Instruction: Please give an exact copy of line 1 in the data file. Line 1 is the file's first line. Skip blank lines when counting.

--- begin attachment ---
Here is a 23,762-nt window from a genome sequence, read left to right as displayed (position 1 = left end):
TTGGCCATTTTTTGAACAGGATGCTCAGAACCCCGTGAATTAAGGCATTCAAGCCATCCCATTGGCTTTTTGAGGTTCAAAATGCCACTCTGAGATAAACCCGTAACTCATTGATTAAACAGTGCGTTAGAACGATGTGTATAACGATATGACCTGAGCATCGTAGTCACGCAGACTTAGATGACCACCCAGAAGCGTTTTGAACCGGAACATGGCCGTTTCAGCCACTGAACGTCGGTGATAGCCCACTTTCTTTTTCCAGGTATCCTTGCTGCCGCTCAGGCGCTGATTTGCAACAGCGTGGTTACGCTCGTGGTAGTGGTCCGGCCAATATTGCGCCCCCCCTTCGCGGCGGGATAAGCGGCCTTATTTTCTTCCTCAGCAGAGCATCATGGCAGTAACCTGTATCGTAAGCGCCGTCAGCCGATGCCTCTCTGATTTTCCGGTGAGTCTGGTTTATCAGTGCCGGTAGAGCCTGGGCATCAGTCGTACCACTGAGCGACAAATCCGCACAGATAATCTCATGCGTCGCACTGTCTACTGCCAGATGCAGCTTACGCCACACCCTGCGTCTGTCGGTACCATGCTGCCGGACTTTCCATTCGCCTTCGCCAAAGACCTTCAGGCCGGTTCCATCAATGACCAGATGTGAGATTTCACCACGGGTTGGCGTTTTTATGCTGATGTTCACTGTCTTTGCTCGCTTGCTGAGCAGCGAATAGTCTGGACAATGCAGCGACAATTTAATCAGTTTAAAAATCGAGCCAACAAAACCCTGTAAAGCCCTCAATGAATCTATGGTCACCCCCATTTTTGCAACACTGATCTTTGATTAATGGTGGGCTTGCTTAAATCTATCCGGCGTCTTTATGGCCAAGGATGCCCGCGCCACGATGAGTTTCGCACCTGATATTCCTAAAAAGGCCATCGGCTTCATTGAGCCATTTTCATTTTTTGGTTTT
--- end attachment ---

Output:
Here is a 23,762-nt window from a genome sequence, read left to right as displayed (position 1 = left end):